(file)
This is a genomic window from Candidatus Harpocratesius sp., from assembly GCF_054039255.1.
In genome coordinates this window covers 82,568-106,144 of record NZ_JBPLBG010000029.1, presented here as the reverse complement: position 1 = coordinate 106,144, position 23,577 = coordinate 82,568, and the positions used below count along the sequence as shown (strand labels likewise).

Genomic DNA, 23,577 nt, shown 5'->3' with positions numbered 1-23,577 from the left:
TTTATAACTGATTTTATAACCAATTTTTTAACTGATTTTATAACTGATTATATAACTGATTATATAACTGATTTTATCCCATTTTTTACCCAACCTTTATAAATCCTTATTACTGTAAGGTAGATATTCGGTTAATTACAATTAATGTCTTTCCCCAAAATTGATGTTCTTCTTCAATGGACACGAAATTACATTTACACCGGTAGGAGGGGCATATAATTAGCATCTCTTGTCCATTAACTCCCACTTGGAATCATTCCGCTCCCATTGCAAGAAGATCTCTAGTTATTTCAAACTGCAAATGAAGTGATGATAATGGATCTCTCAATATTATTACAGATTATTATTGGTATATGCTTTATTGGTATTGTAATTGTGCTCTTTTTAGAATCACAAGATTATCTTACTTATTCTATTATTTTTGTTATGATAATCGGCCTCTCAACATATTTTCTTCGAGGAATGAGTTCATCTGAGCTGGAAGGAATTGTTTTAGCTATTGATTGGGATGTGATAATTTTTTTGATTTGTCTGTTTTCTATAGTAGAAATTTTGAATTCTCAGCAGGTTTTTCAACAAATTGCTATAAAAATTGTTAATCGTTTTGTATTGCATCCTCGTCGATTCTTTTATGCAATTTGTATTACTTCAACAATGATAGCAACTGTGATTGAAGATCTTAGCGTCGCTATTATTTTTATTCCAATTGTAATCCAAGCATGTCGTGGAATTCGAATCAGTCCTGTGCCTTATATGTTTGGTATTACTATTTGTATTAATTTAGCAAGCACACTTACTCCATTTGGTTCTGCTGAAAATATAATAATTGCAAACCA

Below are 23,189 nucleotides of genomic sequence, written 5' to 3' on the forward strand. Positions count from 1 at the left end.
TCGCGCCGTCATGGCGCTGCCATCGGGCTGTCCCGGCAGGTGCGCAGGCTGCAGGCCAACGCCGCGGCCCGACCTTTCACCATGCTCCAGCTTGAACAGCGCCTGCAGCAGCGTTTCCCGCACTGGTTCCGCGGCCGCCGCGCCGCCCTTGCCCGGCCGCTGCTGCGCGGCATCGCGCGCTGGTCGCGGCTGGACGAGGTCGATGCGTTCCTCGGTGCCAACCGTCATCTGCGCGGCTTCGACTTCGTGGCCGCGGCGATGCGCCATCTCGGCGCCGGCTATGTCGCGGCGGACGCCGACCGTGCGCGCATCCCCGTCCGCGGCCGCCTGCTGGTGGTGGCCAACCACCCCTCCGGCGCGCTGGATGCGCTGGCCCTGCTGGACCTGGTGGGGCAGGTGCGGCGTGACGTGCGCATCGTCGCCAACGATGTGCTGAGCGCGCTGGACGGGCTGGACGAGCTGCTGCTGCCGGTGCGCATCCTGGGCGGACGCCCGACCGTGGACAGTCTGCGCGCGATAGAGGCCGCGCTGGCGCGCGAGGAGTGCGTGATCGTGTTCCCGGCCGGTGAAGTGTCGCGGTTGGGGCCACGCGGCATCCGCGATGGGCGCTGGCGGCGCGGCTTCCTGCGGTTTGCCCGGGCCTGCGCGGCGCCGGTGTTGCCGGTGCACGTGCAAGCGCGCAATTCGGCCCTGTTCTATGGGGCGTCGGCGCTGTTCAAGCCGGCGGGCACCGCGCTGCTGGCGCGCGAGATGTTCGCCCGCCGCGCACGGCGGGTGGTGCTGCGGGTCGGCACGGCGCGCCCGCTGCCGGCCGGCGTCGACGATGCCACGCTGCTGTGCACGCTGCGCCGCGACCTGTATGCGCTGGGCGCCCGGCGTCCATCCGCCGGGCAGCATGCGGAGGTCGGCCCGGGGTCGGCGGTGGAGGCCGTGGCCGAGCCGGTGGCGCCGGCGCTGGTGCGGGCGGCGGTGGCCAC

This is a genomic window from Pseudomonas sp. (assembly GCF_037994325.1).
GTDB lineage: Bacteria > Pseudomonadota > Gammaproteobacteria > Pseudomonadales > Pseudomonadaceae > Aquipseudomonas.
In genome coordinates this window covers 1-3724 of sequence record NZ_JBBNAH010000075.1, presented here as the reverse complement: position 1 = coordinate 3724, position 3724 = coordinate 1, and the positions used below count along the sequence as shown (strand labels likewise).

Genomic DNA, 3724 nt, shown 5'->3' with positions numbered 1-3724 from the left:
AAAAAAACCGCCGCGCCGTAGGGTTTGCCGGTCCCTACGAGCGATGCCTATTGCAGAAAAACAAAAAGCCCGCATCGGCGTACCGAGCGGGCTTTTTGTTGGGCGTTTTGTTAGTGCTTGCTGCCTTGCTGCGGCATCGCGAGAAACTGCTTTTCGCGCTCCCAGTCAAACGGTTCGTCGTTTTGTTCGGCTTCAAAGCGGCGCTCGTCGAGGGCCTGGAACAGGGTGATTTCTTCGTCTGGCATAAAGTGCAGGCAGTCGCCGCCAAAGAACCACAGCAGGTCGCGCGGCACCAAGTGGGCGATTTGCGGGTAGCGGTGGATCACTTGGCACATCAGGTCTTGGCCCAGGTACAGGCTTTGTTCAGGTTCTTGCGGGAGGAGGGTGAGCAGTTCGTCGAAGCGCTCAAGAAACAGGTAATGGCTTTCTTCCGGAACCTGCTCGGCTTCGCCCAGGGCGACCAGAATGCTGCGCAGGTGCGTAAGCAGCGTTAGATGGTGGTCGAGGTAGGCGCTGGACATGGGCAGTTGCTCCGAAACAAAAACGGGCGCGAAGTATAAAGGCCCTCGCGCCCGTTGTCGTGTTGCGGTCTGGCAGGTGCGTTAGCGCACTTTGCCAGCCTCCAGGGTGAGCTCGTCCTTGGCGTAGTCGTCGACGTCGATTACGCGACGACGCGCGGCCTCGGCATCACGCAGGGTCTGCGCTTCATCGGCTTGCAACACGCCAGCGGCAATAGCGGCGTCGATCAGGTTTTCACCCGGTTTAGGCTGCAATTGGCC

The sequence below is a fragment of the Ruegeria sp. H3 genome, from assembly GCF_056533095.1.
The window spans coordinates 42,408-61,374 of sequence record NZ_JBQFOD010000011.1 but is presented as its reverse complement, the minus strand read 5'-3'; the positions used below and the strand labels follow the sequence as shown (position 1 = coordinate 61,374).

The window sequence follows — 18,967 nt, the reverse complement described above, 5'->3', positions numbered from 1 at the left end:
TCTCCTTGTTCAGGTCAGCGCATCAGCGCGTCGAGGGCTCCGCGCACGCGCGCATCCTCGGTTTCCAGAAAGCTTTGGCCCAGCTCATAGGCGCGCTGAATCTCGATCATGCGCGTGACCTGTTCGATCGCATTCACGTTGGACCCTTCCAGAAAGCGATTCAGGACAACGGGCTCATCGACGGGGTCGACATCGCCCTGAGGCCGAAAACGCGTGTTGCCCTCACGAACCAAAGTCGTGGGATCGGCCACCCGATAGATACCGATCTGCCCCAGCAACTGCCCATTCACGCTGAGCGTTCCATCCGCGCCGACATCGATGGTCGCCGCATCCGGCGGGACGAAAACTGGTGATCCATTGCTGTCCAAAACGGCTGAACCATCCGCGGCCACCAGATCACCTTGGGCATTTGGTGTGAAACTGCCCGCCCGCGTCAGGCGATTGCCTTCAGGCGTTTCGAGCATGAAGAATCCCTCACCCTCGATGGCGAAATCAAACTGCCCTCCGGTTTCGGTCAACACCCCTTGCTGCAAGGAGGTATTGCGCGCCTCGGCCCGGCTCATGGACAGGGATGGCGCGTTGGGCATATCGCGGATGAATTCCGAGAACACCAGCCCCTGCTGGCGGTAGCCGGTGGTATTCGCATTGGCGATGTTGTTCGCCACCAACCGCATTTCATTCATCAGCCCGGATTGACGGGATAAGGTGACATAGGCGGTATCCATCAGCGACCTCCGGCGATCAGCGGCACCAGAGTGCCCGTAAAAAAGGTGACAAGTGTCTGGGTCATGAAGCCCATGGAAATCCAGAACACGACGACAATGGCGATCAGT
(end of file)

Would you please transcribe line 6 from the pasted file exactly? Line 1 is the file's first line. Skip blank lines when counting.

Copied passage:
TCGCGCCGTCATGGCGCTGCCATCGGGCTGTCCCGGCAGGTGCGCAGGCTGCAGGCCAACGCCGCGGCCCGACCTTTCACCATGCTCCAGCTTGAACAGCGCCTGCAGCAGCGTTTCCCGCACTGGTTCCGCGGCCGCCGCGCCGCCCTTGCCCGGCCGCTGCTGCGCGGCATCGCGCGCTGGTCGCGGCTGGACGAGGTCGATGCGTTCCTCGGTGCCAACCGTCATCTGCGCGGCTTCGACTTCGTGGCCGCGGCGATGCGCCATCTCGGCGCCGGCTATGTCGCGGCGGACGCCGACCGTGCGCGCATCCCCGTCCGCGGCCGCCTGCTGGTGGTGGCCAACCACCCCTCCGGCGCGCTGGATGCGCTGGCCCTGCTGGACCTGGTGGGGCAGGTGCGGCGTGACGTGCGCATCGTCGCCAACGATGTGCTGAGCGCGCTGGACGGGCTGGACGAGCTGCTGCTGCCGGTGCGCATCCTGGGCGGACGCCCGACCGTGGACAGTCTGCGCGCGATAGAGGCCGCGCTGGCGCGCGAGGAGTGCGTGATCGTGTTCCCGGCCGGTGAAGTGTCGCGGTTGGGGCCACGCGGCATCCGCGATGGGCGCTGGCGGCGCGGCTTCCTGCGGTTTGCCCGGGCCTGCGCGGCGCCGGTGTTGCCGGTGCACGTGCAAGCGCGCAATTCGGCCCTGTTCTATGGGGCGTCGGCGCTGTTCAAGCCGGCGGGCACCGCGCTGCTGGCGCGCGAGATGTTCGCCCGCCGCGCACGGCGGGTGGTGCTGCGGGTCGGCACGGCGCGCCCGCTGCCGGCCGGCGTCGACGATGCCACGCTGCTGTGCACGCTGCGCCGCGACCTGTATGCGCTGGGCGCCCGGCGTCCATCCGCCGGGCAGCATGCGGAGGTCGGCCCGGGGTCGGCGGTGGAGGCCGTGGCCGAGCCGGTGGCGCCGGCGCTGGTGCGGGCGGCGGTGGCCAC